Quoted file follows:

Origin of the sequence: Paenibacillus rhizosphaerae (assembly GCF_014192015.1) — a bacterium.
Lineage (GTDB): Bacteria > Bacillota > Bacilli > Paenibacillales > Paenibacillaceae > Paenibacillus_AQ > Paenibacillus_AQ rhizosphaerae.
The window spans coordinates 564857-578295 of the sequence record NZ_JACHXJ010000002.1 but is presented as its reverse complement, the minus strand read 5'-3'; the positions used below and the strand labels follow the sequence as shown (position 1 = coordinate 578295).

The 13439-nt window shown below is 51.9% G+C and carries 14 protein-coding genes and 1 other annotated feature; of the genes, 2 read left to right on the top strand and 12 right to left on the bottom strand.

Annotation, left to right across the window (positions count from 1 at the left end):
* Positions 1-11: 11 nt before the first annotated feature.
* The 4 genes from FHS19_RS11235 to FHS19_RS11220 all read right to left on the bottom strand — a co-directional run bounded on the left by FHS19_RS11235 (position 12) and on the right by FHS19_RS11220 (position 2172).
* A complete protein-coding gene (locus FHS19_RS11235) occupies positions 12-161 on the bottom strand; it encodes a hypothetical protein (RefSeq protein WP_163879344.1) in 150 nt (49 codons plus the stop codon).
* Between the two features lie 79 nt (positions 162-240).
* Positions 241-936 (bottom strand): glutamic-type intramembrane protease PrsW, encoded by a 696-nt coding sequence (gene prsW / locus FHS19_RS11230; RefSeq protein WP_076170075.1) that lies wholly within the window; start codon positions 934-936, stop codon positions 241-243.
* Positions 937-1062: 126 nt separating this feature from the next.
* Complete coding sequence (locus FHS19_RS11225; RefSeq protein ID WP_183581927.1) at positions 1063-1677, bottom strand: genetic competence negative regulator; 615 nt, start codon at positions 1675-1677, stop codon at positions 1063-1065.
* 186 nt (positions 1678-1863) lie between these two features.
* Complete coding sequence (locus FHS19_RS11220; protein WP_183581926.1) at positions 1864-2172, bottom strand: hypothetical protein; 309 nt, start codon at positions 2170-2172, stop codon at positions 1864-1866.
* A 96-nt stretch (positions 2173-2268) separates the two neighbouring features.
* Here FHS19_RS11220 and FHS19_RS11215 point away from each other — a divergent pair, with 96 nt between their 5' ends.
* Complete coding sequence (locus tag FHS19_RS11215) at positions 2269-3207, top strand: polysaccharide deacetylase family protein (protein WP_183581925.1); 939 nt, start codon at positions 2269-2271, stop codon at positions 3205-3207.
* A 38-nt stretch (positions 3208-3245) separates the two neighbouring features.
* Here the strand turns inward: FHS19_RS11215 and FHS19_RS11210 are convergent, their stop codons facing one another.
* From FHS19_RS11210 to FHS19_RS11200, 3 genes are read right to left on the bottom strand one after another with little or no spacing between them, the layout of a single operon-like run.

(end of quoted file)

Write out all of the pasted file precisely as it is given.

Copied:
Origin of the sequence: Paenibacillus rhizosphaerae (assembly GCF_014192015.1) — a bacterium.
Lineage (GTDB): Bacteria > Bacillota > Bacilli > Paenibacillales > Paenibacillaceae > Paenibacillus_AQ > Paenibacillus_AQ rhizosphaerae.
The window spans coordinates 564857-578295 of the sequence record NZ_JACHXJ010000002.1 but is presented as its reverse complement, the minus strand read 5'-3'; the positions used below and the strand labels follow the sequence as shown (position 1 = coordinate 578295).

The 13439-nt window shown below is 51.9% G+C and carries 14 protein-coding genes and 1 other annotated feature; of the genes, 2 read left to right on the top strand and 12 right to left on the bottom strand.

Annotation, left to right across the window (positions count from 1 at the left end):
* Positions 1-11: 11 nt before the first annotated feature.
* The 4 genes from FHS19_RS11235 to FHS19_RS11220 all read right to left on the bottom strand — a co-directional run bounded on the left by FHS19_RS11235 (position 12) and on the right by FHS19_RS11220 (position 2172).
* A complete protein-coding gene (locus FHS19_RS11235) occupies positions 12-161 on the bottom strand; it encodes a hypothetical protein (RefSeq protein WP_163879344.1) in 150 nt (49 codons plus the stop codon).
* Between the two features lie 79 nt (positions 162-240).
* Positions 241-936 (bottom strand): glutamic-type intramembrane protease PrsW, encoded by a 696-nt coding sequence (gene prsW / locus FHS19_RS11230; RefSeq protein WP_076170075.1) that lies wholly within the window; start codon positions 934-936, stop codon positions 241-243.
* Positions 937-1062: 126 nt separating this feature from the next.
* Complete coding sequence (locus FHS19_RS11225; RefSeq protein ID WP_183581927.1) at positions 1063-1677, bottom strand: genetic competence negative regulator; 615 nt, start codon at positions 1675-1677, stop codon at positions 1063-1065.
* 186 nt (positions 1678-1863) lie between these two features.
* Complete coding sequence (locus FHS19_RS11220; protein WP_183581926.1) at positions 1864-2172, bottom strand: hypothetical protein; 309 nt, start codon at positions 2170-2172, stop codon at positions 1864-1866.
* A 96-nt stretch (positions 2173-2268) separates the two neighbouring features.
* Here FHS19_RS11220 and FHS19_RS11215 point away from each other — a divergent pair, with 96 nt between their 5' ends.
* Complete coding sequence (locus tag FHS19_RS11215) at positions 2269-3207, top strand: polysaccharide deacetylase family protein (protein WP_183581925.1); 939 nt, start codon at positions 2269-2271, stop codon at positions 3205-3207.
* A 38-nt stretch (positions 3208-3245) separates the two neighbouring features.
* Here the strand turns inward: FHS19_RS11215 and FHS19_RS11210 are convergent, their stop codons facing one another.
* From FHS19_RS11210 to FHS19_RS11200, 3 genes are read right to left on the bottom strand one after another with little or no spacing between them, the layout of a single operon-like run.